Tuesday, December 30, 2008

Yarra Yarra Hey!

I'm sitting with Bryce in the Qantas lounge at Melbourne, waiting for our flight to Brisbane, in QueensLAND. Remember my project to go to all the states/countries that end in -land in English? Well, that's part of why I'm here, all the way down in Australia.

This morning we headed up to the Yarra Valley for a scenic drive and some wine tasting. Both were achieved, to the point where I had to say "no more" at lunch time. On the way up, we stopped in at Domaine Chandon. We tasted two very nice sparkling wines, and a variety of reds and whites. Their Brut méthode champagnoise was quite tasty.

We continued to the Yarra Valley visitor's center in Healesville, where a very helpful lady pulled out a map and marked it up with suggestions as to where we should go. Our first winery was RiverStone, in Coldstream. We tried a variety of reds, but what really stood out for me was a 10 year old Tokay that they made at another winery further south. I'm developing a fascination for sweet dessert wines, and this one really knocked my socks off. It was sweet without being cloying, and had the most wonderful toasted coconut finish that kicked in definitely after swallowing. I really enjoyed that it did that, so I picked up a bottle to bring back to California. The winery building and land at RiverStone were really lovely:


Next stop was Yering Station, which bills itself as Australia's oldest winery -- even though there was a good space of time when the vines were ripped up and the land was used for various agricultural purposes, including stock grazing. The place seemed rather large and full of tourists, so I was a bit worried that it would be sort of a Gallo-type place. However, once we got into the tasting room, we were not disappointed. They had a very long tasting list, which included a really tasty nebbiolo that has given me a really great opinion of that variety. They also had an interesting "M.S.R" blended white made up of 67% Marsanne, 25% Viognier, and 8% Roussane. Bryce ordered a mixed case of this wine, plus some Sangiovese and Shiraz. I was hoping it all would be delivered before I left Brisbane so I could sample a bit more, but alas that was not the case. As for myself, I snapped up yet another sweet wine -- this one a fortified Shiraz. It was really delicious, not quite a tawny port, but not exactly a late-harvest type sweet wine either. I'm curious to learn more about these types of wines, as knowledge of and consumption of them does not seem to be very widespread in the US. I will have to do some research -- including tasting trips -- after I get home.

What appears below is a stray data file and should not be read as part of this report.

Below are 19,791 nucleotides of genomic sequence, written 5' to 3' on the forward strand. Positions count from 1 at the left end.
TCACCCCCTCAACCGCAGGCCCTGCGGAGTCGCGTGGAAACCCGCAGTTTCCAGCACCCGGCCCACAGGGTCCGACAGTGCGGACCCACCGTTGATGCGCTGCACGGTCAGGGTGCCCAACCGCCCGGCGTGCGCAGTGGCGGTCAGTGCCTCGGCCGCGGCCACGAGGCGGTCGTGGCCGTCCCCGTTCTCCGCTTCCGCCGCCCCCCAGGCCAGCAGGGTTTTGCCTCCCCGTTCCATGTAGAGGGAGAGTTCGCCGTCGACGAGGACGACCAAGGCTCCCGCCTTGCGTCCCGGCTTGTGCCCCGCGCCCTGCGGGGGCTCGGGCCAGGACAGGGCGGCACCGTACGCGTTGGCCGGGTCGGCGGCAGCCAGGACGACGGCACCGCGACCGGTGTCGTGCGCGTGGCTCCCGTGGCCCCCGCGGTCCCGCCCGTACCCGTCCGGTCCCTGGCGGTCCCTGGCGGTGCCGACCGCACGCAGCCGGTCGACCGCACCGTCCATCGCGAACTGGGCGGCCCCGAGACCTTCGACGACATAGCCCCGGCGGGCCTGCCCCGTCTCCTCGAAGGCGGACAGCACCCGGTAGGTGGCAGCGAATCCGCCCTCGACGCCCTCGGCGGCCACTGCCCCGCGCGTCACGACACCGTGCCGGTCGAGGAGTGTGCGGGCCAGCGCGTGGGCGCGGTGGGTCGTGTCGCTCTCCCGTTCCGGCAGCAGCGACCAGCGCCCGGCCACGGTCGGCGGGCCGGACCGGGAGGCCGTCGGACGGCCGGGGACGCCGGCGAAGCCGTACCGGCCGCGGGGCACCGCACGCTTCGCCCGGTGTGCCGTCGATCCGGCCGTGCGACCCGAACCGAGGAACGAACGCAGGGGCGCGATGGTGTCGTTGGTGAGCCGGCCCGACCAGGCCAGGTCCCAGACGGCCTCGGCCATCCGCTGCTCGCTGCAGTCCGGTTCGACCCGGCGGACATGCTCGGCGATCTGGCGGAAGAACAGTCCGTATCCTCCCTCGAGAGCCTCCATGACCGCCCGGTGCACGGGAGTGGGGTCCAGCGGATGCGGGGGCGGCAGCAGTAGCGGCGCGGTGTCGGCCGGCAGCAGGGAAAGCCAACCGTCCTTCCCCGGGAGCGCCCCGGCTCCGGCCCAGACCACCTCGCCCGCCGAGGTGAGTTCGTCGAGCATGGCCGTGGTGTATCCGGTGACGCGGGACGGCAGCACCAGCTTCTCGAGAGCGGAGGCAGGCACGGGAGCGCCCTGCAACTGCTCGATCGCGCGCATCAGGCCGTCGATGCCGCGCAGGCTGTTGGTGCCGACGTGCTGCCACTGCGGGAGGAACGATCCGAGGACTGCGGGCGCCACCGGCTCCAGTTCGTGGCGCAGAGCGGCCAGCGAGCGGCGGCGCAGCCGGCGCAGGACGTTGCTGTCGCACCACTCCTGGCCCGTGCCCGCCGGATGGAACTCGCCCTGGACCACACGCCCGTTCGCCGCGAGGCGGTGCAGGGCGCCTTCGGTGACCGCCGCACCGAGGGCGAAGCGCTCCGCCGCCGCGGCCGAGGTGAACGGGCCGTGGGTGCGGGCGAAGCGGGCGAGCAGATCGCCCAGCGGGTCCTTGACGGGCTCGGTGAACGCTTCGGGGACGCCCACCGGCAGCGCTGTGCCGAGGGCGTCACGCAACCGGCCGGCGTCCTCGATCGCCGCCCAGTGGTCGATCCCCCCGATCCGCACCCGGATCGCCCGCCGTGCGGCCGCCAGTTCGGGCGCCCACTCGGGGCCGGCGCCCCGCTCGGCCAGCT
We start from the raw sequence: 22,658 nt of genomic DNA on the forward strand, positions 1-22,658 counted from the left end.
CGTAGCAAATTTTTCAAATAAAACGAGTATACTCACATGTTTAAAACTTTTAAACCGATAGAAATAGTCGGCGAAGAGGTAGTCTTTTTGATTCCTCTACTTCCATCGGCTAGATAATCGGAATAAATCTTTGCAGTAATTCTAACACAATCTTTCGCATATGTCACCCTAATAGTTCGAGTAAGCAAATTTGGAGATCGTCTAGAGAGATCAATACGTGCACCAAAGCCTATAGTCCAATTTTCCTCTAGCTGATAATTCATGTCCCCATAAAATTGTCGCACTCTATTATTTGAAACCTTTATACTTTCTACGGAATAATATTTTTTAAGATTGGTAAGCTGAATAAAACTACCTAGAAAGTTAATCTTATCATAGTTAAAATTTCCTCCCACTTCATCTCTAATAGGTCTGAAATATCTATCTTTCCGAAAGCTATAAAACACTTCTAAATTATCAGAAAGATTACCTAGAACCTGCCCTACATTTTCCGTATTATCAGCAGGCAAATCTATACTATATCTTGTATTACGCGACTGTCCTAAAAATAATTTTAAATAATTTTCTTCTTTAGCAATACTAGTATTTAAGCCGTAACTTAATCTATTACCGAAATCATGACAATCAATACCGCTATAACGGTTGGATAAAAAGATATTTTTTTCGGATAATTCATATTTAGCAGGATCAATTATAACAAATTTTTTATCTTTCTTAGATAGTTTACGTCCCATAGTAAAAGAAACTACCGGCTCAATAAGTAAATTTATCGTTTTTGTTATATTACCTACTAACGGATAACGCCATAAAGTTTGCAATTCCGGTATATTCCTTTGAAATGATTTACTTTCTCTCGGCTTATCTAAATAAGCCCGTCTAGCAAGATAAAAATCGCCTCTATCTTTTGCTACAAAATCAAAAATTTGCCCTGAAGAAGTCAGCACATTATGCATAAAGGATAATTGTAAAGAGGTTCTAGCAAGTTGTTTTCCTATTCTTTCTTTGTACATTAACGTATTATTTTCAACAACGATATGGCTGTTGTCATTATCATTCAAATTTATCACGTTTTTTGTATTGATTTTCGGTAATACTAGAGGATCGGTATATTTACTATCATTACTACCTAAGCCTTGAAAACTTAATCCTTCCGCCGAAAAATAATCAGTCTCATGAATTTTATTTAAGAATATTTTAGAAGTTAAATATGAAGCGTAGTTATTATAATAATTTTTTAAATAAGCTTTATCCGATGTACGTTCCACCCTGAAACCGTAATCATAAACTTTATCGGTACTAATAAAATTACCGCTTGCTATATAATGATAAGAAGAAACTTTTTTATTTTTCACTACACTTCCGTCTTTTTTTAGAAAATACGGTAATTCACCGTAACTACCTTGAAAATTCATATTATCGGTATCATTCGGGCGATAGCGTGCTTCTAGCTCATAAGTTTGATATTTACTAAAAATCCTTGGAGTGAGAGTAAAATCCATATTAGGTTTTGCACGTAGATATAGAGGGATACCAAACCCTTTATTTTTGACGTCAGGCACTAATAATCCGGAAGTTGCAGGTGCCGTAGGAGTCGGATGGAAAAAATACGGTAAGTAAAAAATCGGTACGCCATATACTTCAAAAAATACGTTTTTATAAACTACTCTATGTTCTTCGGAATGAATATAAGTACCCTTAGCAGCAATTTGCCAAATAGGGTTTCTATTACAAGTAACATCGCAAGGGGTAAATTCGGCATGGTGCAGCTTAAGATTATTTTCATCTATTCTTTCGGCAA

We were getting hungry, and so decided to stop at the Balgownie Estate. This was a large facility, with a hotel, spa, and conference center attached. We wanted lunch, so we decided to taste wine first to determine what we would drink with our meal. The gentleman helping us taste was quite gregarious, and we sipped our way through some Pinot Noirs, including the proprietor's reserve which was quite yummy. The dining room and menu at the Estate were lovely, but unfortunately we did not have a reservation and so were turned away. Not to be deterred, we headed to another winery that had been suggested, only to find a sign on the door saying that the restaurant was entirely booked for lunch that day. We backtracked a bit, and stopped at the café at Yarrawood. I ordered some pasta with grilled chicken and basil cream sauce, and drank it with something...at this point I can't remember. At that point I probably couldn't have remembered either. I had tasted/drank a lot of wine that morning, so after we finished eating I turned to Bryce and said "No more."

The afternoon and evening were consumed by wending our way back to Melbourne and then flying on to Brisbane.

Monday, December 29, 2008

When the Going Gets Weird, the Weird Turn Pro


Bryce and I headed west along the Great Ocean Road, going toward Warrnambool. The first part of the road leaving Port Campbell followed the ocean cliffs, where there were a series of spectacular rock formations.

Then the road turned inland. I was fiddling with the camera when Bryce announced that he had just seen a kangaroo sitting by the side of the road. This totally bummed me out, as I really wanted to see some native Australian wildlife in their native Australian habitats. As we continued west, Bryce saw a country lane turn-off and said "let's go here!" so we randomly started down the narrow drive. All of a sudden we passed something marsupial in the grass! I was so excited, we turned around and I saw what turned out to be a wallaby hopping across the road. It sat in the grass and stared at us for a bit.

We continued onward to Warranmbool, the road dipping and rising in soft rolling hills. A few kilometers outside of town Bryce saw a dome with a cross on top and remarked with a bit of surprise that he was seeing a Russian Orthodox Church in the dstance. As we got closer, we encountered this structure, visible across hill and dale for many a kilometer:

Obviously that silver ball is not a Russian Orthodox Church. We navigated closer and saw that it was located atop a trouser factory. But why? And especially why the cross? As we drove around town, just looking to see what was there, it seemed to us that there was an inordinate number of churches. There seemed to be a dozen steeples in the distance, a church on nearly every corner. Had we stumbled into some kind of hotbed of Australian religious expression? And why when we cruised by the Temperance Hall was it closed?

Some more random wandering brought us to a beautiful ANZAC memorial. Pretty much every town in Australia has one, honoring and remembering the forces who fought and fell at Gallipoli in World War I (see the film, it is amazing and heartbreaking).